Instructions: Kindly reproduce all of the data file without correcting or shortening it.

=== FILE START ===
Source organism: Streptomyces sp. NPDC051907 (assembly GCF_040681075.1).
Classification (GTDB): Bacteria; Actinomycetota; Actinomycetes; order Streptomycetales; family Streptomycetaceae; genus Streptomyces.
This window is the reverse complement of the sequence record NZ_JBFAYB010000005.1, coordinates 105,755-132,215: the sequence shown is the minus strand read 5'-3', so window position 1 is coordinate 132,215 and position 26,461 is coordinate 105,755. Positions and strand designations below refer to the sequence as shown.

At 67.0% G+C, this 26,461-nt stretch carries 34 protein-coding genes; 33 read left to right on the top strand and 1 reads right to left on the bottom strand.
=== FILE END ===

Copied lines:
Source organism: Streptomyces sp. NPDC051907 (assembly GCF_040681075.1).
Classification (GTDB): Bacteria; Actinomycetota; Actinomycetes; order Streptomycetales; family Streptomycetaceae; genus Streptomyces.
This window is the reverse complement of the sequence record NZ_JBFAYB010000005.1, coordinates 105,755-132,215: the sequence shown is the minus strand read 5'-3', so window position 1 is coordinate 132,215 and position 26,461 is coordinate 105,755. Positions and strand designations below refer to the sequence as shown.

At 67.0% G+C, this 26,461-nt stretch carries 34 protein-coding genes; 33 read left to right on the top strand and 1 reads right to left on the bottom strand.